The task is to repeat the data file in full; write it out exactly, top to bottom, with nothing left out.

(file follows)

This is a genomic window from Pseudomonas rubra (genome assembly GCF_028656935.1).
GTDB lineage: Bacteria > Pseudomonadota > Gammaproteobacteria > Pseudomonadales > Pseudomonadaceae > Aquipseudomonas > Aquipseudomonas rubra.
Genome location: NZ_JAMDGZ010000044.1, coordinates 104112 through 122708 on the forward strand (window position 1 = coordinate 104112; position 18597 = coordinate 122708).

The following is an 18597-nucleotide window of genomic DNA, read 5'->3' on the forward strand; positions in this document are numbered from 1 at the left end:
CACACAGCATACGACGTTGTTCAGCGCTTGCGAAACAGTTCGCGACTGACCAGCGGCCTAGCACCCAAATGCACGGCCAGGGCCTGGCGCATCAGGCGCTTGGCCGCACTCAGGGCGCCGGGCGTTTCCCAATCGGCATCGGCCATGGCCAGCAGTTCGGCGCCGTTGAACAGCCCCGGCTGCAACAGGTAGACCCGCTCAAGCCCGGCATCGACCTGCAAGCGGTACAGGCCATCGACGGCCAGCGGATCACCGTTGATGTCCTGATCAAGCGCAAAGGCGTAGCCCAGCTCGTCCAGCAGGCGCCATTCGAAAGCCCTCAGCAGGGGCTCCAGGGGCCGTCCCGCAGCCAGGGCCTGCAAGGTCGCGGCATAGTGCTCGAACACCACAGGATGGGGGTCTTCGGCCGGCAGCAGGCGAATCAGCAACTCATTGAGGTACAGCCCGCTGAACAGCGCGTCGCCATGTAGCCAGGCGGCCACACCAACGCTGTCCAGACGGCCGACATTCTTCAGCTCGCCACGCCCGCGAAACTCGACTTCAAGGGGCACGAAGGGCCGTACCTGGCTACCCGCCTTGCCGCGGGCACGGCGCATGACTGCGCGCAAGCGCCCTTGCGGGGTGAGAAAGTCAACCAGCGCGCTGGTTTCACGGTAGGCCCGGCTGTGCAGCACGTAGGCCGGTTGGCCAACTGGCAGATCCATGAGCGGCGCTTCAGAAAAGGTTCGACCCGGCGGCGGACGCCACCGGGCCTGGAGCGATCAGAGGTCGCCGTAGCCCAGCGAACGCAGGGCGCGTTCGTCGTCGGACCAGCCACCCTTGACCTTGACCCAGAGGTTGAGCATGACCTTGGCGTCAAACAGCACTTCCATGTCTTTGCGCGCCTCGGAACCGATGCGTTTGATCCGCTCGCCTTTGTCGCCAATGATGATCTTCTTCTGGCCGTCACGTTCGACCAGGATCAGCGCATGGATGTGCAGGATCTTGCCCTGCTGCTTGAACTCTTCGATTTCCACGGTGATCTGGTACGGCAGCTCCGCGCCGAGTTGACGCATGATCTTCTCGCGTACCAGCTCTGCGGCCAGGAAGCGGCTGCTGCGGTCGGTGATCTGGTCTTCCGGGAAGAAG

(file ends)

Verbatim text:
This is a genomic window from Pseudomonas rubra (genome assembly GCF_028656935.1).
GTDB lineage: Bacteria > Pseudomonadota > Gammaproteobacteria > Pseudomonadales > Pseudomonadaceae > Aquipseudomonas > Aquipseudomonas rubra.
Genome location: NZ_JAMDGZ010000044.1, coordinates 104112 through 122708 on the forward strand (window position 1 = coordinate 104112; position 18597 = coordinate 122708).

The following is an 18597-nucleotide window of genomic DNA, read 5'->3' on the forward strand; positions in this document are numbered from 1 at the left end:
CACACAGCATACGACGTTGTTCAGCGCTTGCGAAACAGTTCGCGACTGACCAGCGGCCTAGCACCCAAATGCACGGCCAGGGCCTGGCGCATCAGGCGCTTGGCCGCACTCAGGGCGCCGGGCGTTTCCCAATCGGCATCGGCCATGGCCAGCAGTTCGGCGCCGTTGAACAGCCCCGGCTGCAACAGGTAGACCCGCTCAAGCCCGGCATCGACCTGCAAGCGGTACAGGCCATCGACGGCCAGCGGATCACCGTTGATGTCCTGATCAAGCGCAAAGGCGTAGCCCAGCTCGTCCAGCAGGCGCCATTCGAAAGCCCTCAGCAGGGGCTCCAGGGGCCGTCCCGCAGCCAGGGCCTGCAAGGTCGCGGCATAGTGCTCGAACACCACAGGATGGGGGTCTTCGGCCGGCAGCAGGCGAATCAGCAACTCATTGAGGTACAGCCCGCTGAACAGCGCGTCGCCATGTAGCCAGGCGGCCACACCAACGCTGTCCAGACGGCCGACATTCTTCAGCTCGCCACGCCCGCGAAACTCGACTTCAAGGGGCACGAAGGGCCGTACCTGGCTACCCGCCTTGCCGCGGGCACGGCGCATGACTGCGCGCAAGCGCCCTTGCGGGGTGAGAAAGTCAACCAGCGCGCTGGTTTCACGGTAGGCCCGGCTGTGCAGCACGTAGGCCGGTTGGCCAACTGGCAGATCCATGAGCGGCGCTTCAGAAAAGGTTCGACCCGGCGGCGGACGCCACCGGGCCTGGAGCGATCAGAGGTCGCCGTAGCCCAGCGAACGCAGGGCGCGTTCGTCGTCGGACCAGCCACCCTTGACCTTGACCCAGAGGTTGAGCATGACCTTGGCGTCAAACAGCACTTCCATGTCTTTGCGCGCCTCGGAACCGATGCGTTTGATCCGCTCGCCTTTGTCGCCAATGATGATCTTCTTCTGGCCGTCACGTTCGACCAGGATCAGCGCATGGATGTGCAGGATCTTGCCCTGCTGCTTGAACTCTTCGATTTCCACGGTGATCTGGTACGGCAGCTCCGCGCCGAGTTGACGCATGATCTTCTCGCGTACCAGCTCTGCGGCCAGGAAGCGGCTGCTGCGGTCGGTGATCTGGTCTTCCGGGAAGAAG